“But what you have here is in line with the CAS decision. It is not what we wanted but it is it what we got and it is in line with what is acceptable,” he added.

Russian officials braced their athletes for awkward questions about their presence in Tokyo before they set off for the Games. All the participants were provided with a guide about responses to questions related to politics, social issues and the doping ban, Vedomosti, a Russian news outlet, reported earlier this month.

The best response, the document said, would be to ignore the questions. That has proved to be the case: Russian athletes in Tokyo have so far mostly remained silent on the subject of their status in Tokyo.

But Russia has not had everything its own way. Officials and athletes were unhappy about the ban on Russia’s flag, and some, like Alena Tiron, the captain of its rugby team, vowed to be as recognizably Russian as possible.

“If the flag is not allowed, we ourselves will be the flag,” she told the state-run RIA Novosti agency. “We know which country we stand for.”

While the IOC has been comfortable with the word “Russian” booming out of loudspeakers in reference to the Russian Olympic Committee, it was less accommodating when the country’s artistic swim team requested the “With Russia from Love” to be part of its routine. The song could be used, they were told, but the word Russian would have to be cut.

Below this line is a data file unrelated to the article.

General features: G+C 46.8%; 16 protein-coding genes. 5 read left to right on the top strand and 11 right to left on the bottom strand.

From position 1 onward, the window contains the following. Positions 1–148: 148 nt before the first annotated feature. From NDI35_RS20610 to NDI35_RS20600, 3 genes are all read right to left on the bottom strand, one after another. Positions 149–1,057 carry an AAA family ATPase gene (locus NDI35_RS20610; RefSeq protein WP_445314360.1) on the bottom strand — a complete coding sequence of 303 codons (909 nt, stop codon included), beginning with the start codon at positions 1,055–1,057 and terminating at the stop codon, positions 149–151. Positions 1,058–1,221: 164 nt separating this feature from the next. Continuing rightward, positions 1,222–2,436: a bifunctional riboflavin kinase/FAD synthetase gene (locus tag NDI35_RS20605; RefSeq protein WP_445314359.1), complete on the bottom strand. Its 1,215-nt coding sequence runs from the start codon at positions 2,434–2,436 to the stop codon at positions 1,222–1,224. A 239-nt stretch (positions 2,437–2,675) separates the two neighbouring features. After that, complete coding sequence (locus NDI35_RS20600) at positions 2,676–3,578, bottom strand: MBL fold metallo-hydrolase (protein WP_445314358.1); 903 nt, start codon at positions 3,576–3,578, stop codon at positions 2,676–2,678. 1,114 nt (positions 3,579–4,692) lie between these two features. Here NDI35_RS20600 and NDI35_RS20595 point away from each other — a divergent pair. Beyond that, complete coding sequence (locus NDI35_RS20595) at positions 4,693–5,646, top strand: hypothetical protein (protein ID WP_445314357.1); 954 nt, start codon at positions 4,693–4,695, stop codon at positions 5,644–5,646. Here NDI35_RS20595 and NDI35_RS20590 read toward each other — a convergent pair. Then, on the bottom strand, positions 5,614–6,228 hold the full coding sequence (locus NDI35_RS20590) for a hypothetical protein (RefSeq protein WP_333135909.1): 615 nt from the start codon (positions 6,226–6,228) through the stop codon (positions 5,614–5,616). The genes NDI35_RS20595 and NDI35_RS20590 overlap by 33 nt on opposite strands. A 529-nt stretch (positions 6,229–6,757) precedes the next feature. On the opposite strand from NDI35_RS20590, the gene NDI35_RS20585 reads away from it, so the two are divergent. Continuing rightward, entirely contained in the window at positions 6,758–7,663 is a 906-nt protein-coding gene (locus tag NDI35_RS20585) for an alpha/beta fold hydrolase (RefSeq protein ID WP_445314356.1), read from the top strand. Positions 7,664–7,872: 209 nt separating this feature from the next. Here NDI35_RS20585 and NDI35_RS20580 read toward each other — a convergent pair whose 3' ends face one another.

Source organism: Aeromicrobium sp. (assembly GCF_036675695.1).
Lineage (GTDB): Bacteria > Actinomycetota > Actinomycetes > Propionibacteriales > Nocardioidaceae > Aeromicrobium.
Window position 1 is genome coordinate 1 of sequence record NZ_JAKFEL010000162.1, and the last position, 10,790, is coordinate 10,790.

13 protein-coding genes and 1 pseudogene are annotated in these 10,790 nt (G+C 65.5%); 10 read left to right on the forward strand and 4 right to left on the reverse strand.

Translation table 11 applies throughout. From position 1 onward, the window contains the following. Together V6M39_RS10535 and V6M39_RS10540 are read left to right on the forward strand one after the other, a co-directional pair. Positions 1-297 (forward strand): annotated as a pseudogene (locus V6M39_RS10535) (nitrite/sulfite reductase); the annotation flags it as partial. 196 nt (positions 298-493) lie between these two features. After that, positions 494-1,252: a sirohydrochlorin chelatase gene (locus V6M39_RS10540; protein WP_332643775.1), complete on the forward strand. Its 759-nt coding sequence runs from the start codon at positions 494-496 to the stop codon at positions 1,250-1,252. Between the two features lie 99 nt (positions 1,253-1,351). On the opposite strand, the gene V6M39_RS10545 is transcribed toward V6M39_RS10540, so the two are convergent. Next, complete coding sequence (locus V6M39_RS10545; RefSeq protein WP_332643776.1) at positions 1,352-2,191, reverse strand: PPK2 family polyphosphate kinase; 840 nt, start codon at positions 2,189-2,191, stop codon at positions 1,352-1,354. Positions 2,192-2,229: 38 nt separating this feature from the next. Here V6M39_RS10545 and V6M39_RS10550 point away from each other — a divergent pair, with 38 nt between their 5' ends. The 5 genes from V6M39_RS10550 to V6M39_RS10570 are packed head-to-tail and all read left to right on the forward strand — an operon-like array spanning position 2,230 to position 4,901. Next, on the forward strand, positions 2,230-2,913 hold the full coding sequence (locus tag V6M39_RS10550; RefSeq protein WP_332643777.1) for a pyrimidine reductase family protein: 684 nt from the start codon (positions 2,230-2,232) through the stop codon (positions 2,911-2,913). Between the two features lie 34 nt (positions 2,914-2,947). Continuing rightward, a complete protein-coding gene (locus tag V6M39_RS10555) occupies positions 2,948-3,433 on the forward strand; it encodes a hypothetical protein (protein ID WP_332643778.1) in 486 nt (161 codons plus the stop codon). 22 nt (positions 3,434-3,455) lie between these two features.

The choice of music that will be played during ceremonies involving Russian gold medalists is another compromise. The IOC rejected Russia’s first choice, “Katyusha,” a military standard popularized during World War II, and instead settled on a portion of Tchaikovsky’s Piano Concerto No. 1.

The strains of that temporary anthem were first heard Sunday when Vitalina Batsarashkina stepped onto the podium after winning the ROC’s first gold medal, in the women’s 10-meter air pistol event.

The uncomfortable accommodations may be over soon. After the Tokyo Olympics and February’s Winter Games in Beijing, Russia will be closer to returning to the sporting fold. Next year’s volleyball world championships will take place in Russia. Taekwondo’s are scheduled to be held in the country a year later.

And even while it has faced censures and penalties, Russia has quietly increased its influence in sports. Three summer Olympic federations — shooting, boxing and fencing — are now led by Russians, more than at any time in history.